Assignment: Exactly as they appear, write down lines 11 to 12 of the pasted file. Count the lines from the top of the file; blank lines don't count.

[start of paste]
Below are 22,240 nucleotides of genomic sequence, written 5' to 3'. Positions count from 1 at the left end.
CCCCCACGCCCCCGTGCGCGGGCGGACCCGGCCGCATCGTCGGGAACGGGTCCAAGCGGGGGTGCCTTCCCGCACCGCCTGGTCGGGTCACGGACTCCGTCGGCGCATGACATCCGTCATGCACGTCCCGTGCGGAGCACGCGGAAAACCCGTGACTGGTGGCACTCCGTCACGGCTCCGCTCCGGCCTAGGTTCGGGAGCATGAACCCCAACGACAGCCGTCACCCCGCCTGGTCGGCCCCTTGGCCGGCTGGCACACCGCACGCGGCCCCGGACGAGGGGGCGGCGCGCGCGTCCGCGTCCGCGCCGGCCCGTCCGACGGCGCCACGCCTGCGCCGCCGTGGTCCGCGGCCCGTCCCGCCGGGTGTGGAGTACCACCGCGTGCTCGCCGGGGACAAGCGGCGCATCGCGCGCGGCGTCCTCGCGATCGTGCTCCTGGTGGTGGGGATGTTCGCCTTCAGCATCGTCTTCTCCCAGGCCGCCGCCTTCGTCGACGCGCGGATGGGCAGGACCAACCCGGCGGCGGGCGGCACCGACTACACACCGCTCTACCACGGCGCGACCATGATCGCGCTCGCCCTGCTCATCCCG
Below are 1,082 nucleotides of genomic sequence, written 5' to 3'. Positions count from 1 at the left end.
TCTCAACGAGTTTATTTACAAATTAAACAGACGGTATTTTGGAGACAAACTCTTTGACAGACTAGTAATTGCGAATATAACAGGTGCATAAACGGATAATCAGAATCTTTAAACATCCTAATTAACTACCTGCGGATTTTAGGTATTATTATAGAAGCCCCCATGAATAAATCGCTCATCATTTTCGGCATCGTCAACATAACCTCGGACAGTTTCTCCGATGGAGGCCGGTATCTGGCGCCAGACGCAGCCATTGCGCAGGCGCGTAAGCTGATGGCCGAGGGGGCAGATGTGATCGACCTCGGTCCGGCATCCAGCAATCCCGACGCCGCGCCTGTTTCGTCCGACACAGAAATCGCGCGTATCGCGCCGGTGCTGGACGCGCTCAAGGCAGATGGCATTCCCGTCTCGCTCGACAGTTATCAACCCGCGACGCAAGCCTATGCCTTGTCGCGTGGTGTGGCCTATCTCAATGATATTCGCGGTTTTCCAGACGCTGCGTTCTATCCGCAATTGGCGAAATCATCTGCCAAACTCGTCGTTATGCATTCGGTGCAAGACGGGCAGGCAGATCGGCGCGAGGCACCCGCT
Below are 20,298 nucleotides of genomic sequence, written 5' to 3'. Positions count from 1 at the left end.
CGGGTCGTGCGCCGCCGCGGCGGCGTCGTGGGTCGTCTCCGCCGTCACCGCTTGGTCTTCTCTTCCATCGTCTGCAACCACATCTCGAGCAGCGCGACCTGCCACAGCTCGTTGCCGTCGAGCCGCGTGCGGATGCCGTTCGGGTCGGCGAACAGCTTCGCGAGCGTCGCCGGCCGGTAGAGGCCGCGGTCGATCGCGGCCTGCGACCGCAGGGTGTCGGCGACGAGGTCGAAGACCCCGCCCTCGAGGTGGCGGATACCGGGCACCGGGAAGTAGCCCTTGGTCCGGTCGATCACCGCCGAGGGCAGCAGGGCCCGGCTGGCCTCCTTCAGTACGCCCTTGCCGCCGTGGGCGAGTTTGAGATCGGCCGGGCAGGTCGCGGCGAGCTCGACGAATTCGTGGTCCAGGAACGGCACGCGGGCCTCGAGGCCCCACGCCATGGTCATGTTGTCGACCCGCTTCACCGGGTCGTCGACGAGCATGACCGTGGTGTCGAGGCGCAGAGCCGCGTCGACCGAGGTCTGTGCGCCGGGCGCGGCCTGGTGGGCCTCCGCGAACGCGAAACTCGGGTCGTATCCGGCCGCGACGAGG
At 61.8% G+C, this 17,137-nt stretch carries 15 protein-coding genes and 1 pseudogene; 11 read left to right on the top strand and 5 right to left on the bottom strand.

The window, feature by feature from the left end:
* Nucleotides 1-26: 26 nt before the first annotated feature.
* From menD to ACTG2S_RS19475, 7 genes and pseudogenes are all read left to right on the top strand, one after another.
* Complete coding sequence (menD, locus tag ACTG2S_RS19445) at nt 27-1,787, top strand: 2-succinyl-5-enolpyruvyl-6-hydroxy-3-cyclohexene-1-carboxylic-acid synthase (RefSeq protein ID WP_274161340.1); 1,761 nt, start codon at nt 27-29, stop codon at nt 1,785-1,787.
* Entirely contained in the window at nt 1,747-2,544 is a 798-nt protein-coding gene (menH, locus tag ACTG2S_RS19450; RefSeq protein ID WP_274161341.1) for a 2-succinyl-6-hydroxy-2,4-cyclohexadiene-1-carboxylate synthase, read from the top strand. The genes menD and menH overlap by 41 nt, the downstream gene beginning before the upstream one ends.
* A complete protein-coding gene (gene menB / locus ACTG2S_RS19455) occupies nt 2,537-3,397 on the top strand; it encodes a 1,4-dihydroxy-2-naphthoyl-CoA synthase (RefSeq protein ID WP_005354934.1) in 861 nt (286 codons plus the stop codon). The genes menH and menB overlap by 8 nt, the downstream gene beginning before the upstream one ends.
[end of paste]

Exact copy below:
* Complete coding sequence (menD, locus tag ACTG2S_RS19445) at nt 27-1,787, top strand: 2-succinyl-5-enolpyruvyl-6-hydroxy-3-cyclohexene-1-carboxylic-acid synthase (RefSeq protein ID WP_274161340.1); 1,761 nt, start codon at nt 27-29, stop codon at nt 1,785-1,787.
* Entirely contained in the window at nt 1,747-2,544 is a 798-nt protein-coding gene (menH, locus tag ACTG2S_RS19450; RefSeq protein ID WP_274161341.1) for a 2-succinyl-6-hydroxy-2,4-cyclohexadiene-1-carboxylate synthase, read from the top strand. The genes menD and menH overlap by 41 nt, the downstream gene beginning before the upstream one ends.